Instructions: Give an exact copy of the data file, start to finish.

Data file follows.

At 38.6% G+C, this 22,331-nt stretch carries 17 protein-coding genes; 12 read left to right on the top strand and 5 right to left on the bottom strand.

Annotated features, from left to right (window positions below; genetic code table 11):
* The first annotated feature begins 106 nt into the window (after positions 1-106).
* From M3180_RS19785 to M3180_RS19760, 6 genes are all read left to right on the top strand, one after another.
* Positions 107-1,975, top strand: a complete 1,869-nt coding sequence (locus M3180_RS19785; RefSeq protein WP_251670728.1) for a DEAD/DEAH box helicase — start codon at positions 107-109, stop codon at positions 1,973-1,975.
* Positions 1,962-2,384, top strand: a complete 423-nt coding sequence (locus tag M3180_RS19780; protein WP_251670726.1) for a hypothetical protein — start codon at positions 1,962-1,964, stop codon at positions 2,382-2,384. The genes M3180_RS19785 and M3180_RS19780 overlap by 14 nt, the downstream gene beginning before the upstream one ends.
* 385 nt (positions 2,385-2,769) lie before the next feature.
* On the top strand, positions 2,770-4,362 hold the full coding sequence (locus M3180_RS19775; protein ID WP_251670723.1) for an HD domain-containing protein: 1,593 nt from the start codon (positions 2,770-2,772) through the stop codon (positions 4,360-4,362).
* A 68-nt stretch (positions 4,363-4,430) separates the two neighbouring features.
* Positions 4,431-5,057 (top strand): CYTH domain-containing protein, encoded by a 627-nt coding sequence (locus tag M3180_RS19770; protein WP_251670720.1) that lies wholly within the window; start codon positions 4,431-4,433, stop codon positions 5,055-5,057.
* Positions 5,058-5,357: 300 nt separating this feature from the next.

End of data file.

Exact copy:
At 38.6% G+C, this 22,331-nt stretch carries 17 protein-coding genes; 12 read left to right on the top strand and 5 right to left on the bottom strand.

Annotated features, from left to right (window positions below; genetic code table 11):
* The first annotated feature begins 106 nt into the window (after positions 1-106).
* From M3180_RS19785 to M3180_RS19760, 6 genes are all read left to right on the top strand, one after another.
* Positions 107-1,975, top strand: a complete 1,869-nt coding sequence (locus M3180_RS19785; RefSeq protein WP_251670728.1) for a DEAD/DEAH box helicase — start codon at positions 107-109, stop codon at positions 1,973-1,975.
* Positions 1,962-2,384, top strand: a complete 423-nt coding sequence (locus tag M3180_RS19780; protein WP_251670726.1) for a hypothetical protein — start codon at positions 1,962-1,964, stop codon at positions 2,382-2,384. The genes M3180_RS19785 and M3180_RS19780 overlap by 14 nt, the downstream gene beginning before the upstream one ends.
* 385 nt (positions 2,385-2,769) lie before the next feature.
* On the top strand, positions 2,770-4,362 hold the full coding sequence (locus M3180_RS19775; protein ID WP_251670723.1) for an HD domain-containing protein: 1,593 nt from the start codon (positions 2,770-2,772) through the stop codon (positions 4,360-4,362).
* A 68-nt stretch (positions 4,363-4,430) separates the two neighbouring features.
* Positions 4,431-5,057 (top strand): CYTH domain-containing protein, encoded by a 627-nt coding sequence (locus tag M3180_RS19770; protein WP_251670720.1) that lies wholly within the window; start codon positions 4,431-4,433, stop codon positions 5,055-5,057.
* Positions 5,058-5,357: 300 nt separating this feature from the next.